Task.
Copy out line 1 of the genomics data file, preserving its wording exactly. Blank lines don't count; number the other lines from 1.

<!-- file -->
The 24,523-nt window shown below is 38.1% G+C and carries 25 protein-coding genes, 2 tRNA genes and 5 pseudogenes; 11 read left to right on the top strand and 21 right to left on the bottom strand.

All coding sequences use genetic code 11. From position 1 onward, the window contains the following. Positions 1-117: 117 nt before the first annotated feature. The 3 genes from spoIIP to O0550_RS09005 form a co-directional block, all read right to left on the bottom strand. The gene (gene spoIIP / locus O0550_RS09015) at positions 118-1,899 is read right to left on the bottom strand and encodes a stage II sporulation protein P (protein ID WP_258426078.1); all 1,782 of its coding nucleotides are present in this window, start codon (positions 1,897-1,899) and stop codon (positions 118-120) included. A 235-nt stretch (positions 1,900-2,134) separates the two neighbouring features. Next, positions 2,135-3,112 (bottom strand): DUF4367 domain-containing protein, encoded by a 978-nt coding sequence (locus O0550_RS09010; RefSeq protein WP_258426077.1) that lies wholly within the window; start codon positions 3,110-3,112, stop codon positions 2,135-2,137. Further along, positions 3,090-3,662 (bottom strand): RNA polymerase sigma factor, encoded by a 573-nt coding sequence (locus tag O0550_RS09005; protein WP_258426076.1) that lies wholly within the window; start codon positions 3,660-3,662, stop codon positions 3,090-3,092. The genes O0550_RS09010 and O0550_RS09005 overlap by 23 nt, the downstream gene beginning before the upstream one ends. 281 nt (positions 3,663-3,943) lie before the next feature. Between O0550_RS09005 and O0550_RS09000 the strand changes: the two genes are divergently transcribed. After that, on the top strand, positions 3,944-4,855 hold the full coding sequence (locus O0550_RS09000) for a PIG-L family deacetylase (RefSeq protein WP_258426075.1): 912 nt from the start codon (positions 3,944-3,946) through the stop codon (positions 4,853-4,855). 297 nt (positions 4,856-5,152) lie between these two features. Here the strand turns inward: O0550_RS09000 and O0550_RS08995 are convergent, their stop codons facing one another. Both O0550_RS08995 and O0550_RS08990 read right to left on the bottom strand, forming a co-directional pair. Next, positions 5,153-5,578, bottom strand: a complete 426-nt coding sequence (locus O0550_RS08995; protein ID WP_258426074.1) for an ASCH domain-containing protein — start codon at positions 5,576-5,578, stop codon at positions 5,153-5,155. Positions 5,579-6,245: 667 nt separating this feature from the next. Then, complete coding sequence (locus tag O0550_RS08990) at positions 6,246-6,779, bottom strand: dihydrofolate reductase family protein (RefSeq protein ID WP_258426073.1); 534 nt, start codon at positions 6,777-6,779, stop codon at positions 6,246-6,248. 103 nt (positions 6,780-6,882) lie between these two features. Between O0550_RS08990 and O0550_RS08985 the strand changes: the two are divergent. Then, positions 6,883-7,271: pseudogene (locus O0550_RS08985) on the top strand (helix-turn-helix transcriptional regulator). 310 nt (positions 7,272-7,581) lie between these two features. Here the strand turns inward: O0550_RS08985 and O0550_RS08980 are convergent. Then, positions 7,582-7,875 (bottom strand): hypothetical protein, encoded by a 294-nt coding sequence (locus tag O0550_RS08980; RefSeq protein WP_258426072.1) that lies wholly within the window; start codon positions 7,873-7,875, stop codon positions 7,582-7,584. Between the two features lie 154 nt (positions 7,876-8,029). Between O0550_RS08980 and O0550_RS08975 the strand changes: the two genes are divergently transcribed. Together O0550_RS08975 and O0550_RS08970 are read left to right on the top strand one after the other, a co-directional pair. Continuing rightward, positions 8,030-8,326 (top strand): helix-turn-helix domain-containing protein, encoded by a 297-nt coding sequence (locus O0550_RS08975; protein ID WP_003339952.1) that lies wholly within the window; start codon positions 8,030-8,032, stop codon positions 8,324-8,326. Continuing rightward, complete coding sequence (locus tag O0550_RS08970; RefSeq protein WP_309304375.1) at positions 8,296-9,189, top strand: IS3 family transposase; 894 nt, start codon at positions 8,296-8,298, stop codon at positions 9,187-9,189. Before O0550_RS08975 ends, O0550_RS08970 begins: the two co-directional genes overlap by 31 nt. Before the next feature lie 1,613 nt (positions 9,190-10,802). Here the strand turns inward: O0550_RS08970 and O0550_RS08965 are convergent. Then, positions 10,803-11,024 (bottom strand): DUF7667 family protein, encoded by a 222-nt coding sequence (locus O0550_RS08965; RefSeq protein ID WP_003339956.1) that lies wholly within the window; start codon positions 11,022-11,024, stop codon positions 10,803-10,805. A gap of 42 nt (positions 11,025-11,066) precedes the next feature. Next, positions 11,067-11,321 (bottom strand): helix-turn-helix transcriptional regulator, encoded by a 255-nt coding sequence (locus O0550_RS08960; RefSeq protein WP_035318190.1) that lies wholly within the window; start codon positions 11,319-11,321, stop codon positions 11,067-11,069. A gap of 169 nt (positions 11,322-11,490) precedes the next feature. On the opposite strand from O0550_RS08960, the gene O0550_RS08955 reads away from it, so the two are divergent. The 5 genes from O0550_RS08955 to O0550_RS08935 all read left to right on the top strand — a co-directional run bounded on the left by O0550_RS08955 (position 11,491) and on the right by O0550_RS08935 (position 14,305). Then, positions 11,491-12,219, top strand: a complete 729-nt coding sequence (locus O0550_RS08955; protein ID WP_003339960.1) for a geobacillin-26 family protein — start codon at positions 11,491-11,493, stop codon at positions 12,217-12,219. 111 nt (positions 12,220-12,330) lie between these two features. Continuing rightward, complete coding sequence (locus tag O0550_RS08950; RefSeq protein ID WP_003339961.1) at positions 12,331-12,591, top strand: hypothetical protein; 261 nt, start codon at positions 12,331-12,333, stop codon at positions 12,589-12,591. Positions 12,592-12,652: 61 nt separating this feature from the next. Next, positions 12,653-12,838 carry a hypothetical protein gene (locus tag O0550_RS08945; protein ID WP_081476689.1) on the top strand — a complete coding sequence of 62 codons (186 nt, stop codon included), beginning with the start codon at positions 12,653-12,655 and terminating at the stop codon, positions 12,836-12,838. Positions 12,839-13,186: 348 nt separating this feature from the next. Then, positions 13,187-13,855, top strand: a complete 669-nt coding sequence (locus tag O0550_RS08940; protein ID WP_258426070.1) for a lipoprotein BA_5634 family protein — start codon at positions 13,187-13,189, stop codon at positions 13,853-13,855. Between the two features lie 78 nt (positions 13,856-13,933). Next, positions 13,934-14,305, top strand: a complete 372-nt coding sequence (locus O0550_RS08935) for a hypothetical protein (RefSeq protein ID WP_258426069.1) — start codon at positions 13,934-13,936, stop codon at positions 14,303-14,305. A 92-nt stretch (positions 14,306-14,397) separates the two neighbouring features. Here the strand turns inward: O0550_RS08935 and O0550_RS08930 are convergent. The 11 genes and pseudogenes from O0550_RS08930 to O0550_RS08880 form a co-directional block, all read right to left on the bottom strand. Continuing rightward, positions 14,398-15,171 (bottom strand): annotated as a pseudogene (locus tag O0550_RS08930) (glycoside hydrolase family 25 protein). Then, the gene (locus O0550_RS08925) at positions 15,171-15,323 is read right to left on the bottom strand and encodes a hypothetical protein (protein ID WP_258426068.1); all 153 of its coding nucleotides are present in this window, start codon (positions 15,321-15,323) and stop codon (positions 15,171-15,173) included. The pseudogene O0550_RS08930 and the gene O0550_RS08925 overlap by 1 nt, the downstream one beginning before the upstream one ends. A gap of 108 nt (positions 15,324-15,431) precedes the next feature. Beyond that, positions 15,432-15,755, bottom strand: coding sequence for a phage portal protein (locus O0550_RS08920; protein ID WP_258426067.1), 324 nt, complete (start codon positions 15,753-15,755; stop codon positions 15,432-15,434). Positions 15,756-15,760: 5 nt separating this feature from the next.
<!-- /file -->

The 24,523-nt window shown below is 38.1% G+C and carries 25 protein-coding genes, 2 tRNA genes and 5 pseudogenes; 11 read left to right on the top strand and 21 right to left on the bottom strand.